The next day was one of the highlights of my whole trip. If you’re in Africa you really need to see some wildlife. So we went on a trip to Addo National Park which houses up to 450 elephants. It was very exciting. At first we struggled to see any, but then our guide Peter got a tip-off and we turned around and headed for one of the park’s viewing points. We went through some wire door type thing where we were warned of the possible presence of lions, then walked for a few minutes up to a wooden fence. Upon looking out through the fence we could see an amazing and awesome sight. A massive herd of elephants, maybe more than a hundred, at one of the park’s watering holes. These are wild elephants, they are monitored by the park but not interfered with. It was a great sight to see.
In the afternoon we went to Scotchia Private Reserve game park. It was very, very cool. Sitting in one of those open top land rovers we went through the big gates of the Reserve and into another world. Jurassic Park!
So in one day we saw four of The Big Five (rhino, elephant, buffalo, lion and leopard). Not a bad day. On the way back to PE our guide Peter pointed out drug dealers and hiding behind lamp posts we saw prostitutes, Peter describing them as ‘walking AIDS’. It was like we were on safari, albeit a strange city night safari. We gave him a good tip.
After PE and the elephants and Mike’s ‘rocking for God’ organised cells we headed up to Coffee Bay, staying at Bomvu Paradise, a very relaxed place where there is tribal drumming every other night. It was a good experience, although we were molested by strong wind and sand on the beach.
Umzumbe is on the KwaZulu-Natal coastline and is a lesser known hangout. We stopped for two nights at the Mantis and Moon which is my favourite hostel I’ve ever stayed in. As well as the usual things you hope for such being clean, safe, comfortable, friendly helpful staff, pool table – this place had it all. We slept in a treehouse where in the mornings monkeys would come and eat right outside the door, there was a rock pool, a Jacuzzi and a cool bar with poker playing facilities! Add to that it was all set amongst tropical type plants and the (empty-ish) beach was only a few minutes walk away. It was an awesome time. It doesn’t get much better than sipping beers in a Jacuzzi in Africa on a Monday afternoon in February.
The only downpoint to the Matis and Moon, apart from leaving, was that I got savagely sunburnt. I creamed up, but must have missed a few spots. The sun here in summer is like when Schwarzenegger was up against the alien in Predator and has to cover his body with mud so the creature can’t see him. If some of it comes off, he’s dead. So I have random burns all over. Nasty. Laura didn’t fare well with the mozzies here either. She got some bad bites and they bruised and blistered and got all swollen up. It looked awesome but she wouldn’t let me take a picture.
The heat is on
From Umzumbe we moved onto Durban where I assured Laura we would finally see some dolphins.
And so before we knew it the time to leave was upon us. We caught the SA Roadlink bus up to Jo’burg. Having seen no dolphins in Durban even I was skeptical of seeing any in Johannesburg.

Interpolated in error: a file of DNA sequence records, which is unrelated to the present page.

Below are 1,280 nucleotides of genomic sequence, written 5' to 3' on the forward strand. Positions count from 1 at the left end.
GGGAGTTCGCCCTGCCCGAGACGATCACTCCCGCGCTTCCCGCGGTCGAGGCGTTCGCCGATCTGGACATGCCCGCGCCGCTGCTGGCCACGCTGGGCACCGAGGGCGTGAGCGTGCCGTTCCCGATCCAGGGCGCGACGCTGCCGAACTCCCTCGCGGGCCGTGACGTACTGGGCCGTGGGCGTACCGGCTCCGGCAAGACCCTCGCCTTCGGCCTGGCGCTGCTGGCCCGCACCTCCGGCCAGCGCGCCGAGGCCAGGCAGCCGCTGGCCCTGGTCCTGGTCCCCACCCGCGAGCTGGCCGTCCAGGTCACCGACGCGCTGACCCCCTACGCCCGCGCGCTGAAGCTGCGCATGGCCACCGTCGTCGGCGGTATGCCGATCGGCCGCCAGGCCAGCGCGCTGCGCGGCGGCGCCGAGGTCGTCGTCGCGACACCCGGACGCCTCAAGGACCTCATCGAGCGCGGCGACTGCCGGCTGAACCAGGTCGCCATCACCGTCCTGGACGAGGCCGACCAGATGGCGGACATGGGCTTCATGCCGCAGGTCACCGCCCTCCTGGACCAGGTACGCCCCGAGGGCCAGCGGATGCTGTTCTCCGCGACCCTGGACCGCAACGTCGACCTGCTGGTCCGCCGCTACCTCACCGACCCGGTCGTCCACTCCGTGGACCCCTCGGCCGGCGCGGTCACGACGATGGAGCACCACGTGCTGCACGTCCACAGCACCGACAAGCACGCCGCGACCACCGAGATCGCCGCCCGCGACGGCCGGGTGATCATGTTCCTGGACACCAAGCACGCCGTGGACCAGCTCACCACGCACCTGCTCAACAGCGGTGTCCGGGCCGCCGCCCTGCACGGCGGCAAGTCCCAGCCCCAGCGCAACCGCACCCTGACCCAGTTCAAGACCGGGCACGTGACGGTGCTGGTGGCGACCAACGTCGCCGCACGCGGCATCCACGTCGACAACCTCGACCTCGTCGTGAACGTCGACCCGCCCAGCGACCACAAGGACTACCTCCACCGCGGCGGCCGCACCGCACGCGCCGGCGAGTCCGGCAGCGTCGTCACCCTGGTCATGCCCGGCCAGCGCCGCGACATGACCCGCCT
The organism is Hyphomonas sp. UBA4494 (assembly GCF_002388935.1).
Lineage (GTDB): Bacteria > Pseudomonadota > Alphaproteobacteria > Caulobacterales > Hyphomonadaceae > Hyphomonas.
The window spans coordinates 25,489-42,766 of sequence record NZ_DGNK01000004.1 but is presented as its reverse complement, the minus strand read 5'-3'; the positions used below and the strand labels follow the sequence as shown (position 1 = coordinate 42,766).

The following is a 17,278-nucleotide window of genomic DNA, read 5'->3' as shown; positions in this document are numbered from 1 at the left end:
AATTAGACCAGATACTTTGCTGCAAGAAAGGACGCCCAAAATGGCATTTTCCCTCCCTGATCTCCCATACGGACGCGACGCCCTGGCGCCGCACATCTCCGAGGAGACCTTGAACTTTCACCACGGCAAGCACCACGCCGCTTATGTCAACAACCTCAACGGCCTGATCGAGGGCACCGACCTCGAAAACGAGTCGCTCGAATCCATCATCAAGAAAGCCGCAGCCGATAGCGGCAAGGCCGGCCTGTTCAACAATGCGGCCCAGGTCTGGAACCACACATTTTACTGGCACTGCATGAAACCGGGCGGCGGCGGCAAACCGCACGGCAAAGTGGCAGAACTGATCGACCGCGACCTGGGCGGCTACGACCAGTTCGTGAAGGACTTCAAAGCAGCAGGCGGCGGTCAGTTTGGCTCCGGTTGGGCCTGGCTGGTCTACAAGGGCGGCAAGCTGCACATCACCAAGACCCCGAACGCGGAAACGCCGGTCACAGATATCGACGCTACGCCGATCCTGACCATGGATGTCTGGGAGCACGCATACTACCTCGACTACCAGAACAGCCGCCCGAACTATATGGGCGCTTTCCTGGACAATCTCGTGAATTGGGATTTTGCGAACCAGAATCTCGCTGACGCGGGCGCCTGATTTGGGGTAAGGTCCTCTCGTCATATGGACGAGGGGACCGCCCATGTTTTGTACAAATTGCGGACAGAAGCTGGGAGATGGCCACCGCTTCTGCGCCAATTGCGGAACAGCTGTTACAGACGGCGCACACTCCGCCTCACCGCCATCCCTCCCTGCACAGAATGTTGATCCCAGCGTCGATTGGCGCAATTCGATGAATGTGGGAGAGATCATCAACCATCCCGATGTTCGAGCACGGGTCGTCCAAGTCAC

Over here buses and plane flights between cities are incredibly cheap but taxis are ridiculously expensive. It cost us 100 Rand each (about seven quid) to bus from Durban to Jo’burg, a journey of seven hours, yet here in Jo’burg a ten minute shuttle to the mall costs the same amount. Madness. It’s because the different bus and domestic plane companies are in competition with each other, driving down prices. I said it cost R100 to bus from Durban to Jo’burg, well it only costs R219 to fly with Mango airways. Incredible.
So Laura flew home yesterday and suddenly I am very alone. After spending so much time with someone and then having them leave is a big shock. The leg of the journey with Laura is over. Was a bit quick, but that’s all the time we had. Another two weeks would have been perfect. Still, really enjoyed it.
On our trip we met some people who were travelling on round-the-world type tickets like myself, but were doing the whole south-east Asia thing, then Australia, New Zealand, LA and home. Again, for me this route is a little boring. Wouldn't you like to go somewhere where you tell people where you're going and they raise their eyebrows and look at you like you're a bit strange and ask 'isn't it dangerous?' The further out of the way you get (I'm thinking cramped bus rides in Lesotho and Bolivia here) the more interesting travellers you meet, I think. You don't have to go overland through Burkina Faso, but somewhere a bit more intersting than New Zealand. It's just like the Lake District in Cumbria, you know. And it's got some bad places. Mordor is pretty rough. The coast of South Africa is lovely but very safe, especially if you are travelling on the Baz Bus, I think that's why you get more girls than guys travelling that area.
I am staying at the Purple Palms lodge in Jo’burg, just hanging out, plotting my next move. I have no money left really so I need to maybe bring my flight forward a little. It’s scheduled for March 14 but that is about three weeks away. Don’t know if I need to be out that much longer. Not sad about that, I‘ve lived the life and now after almost six months I feel too tired out of doing ‘excursions and actities’ but just hanging out makes me feel like I’m drifting, not doing anything constructive. Also it’s quite tiring this traveling lark, I need a holiday. How do people do this for a year or longer? I don’t know. However, I’ve learnt in this game you never know what’s around the corner. So the trip might have a little more steam left in it.
Like Sly Stallone said to me, (well he didn’t say it to me as such, it was in Rocky 6) - “it ain’t over till it’s over!